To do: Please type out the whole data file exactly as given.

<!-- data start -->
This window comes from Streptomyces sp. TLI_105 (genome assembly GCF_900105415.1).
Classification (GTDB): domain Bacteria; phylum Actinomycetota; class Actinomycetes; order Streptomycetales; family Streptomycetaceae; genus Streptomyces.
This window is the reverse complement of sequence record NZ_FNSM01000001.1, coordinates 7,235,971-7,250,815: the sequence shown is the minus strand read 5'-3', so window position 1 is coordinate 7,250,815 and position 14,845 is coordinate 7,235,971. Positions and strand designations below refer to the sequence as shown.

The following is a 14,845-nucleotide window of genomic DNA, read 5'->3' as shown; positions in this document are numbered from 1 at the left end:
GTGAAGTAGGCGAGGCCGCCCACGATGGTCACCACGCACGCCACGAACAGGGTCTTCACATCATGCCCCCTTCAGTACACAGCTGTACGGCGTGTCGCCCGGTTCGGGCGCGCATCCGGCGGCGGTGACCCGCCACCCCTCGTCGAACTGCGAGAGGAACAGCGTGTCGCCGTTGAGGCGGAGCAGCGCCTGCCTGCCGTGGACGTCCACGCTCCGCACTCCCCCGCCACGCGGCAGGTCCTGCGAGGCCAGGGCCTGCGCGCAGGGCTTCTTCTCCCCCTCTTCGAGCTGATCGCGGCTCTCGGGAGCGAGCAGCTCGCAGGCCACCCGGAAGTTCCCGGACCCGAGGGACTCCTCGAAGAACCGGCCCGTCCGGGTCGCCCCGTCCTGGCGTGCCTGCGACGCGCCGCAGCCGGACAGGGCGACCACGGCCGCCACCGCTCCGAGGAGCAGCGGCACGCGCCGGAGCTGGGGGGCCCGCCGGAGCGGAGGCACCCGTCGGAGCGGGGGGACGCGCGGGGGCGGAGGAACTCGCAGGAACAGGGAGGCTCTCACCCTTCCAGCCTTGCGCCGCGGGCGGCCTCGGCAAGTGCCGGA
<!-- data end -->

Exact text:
This window comes from Streptomyces sp. TLI_105 (genome assembly GCF_900105415.1).
Classification (GTDB): domain Bacteria; phylum Actinomycetota; class Actinomycetes; order Streptomycetales; family Streptomycetaceae; genus Streptomyces.
This window is the reverse complement of sequence record NZ_FNSM01000001.1, coordinates 7,235,971-7,250,815: the sequence shown is the minus strand read 5'-3', so window position 1 is coordinate 7,250,815 and position 14,845 is coordinate 7,235,971. Positions and strand designations below refer to the sequence as shown.

The following is a 14,845-nucleotide window of genomic DNA, read 5'->3' as shown; positions in this document are numbered from 1 at the left end:
GTGAAGTAGGCGAGGCCGCCCACGATGGTCACCACGCACGCCACGAACAGGGTCTTCACATCATGCCCCCTTCAGTACACAGCTGTACGGCGTGTCGCCCGGTTCGGGCGCGCATCCGGCGGCGGTGACCCGCCACCCCTCGTCGAACTGCGAGAGGAACAGCGTGTCGCCGTTGAGGCGGAGCAGCGCCTGCCTGCCGTGGACGTCCACGCTCCGCACTCCCCCGCCACGCGGCAGGTCCTGCGAGGCCAGGGCCTGCGCGCAGGGCTTCTTCTCCCCCTCTTCGAGCTGATCGCGGCTCTCGGGAGCGAGCAGCTCGCAGGCCACCCGGAAGTTCCCGGACCCGAGGGACTCCTCGAAGAACCGGCCCGTCCGGGTCGCCCCGTCCTGGCGTGCCTGCGACGCGCCGCAGCCGGACAGGGCGACCACGGCCGCCACCGCTCCGAGGAGCAGCGGCACGCGCCGGAGCTGGGGGGCCCGCCGGAGCGGAGGCACCCGTCGGAGCGGGGGGACGCGCGGGGGCGGAGGAACTCGCAGGAACAGGGAGGCTCTCACCCTTCCAGCCTTGCGCCGCGGGCGGCCTCGGCAAGTGCCGGA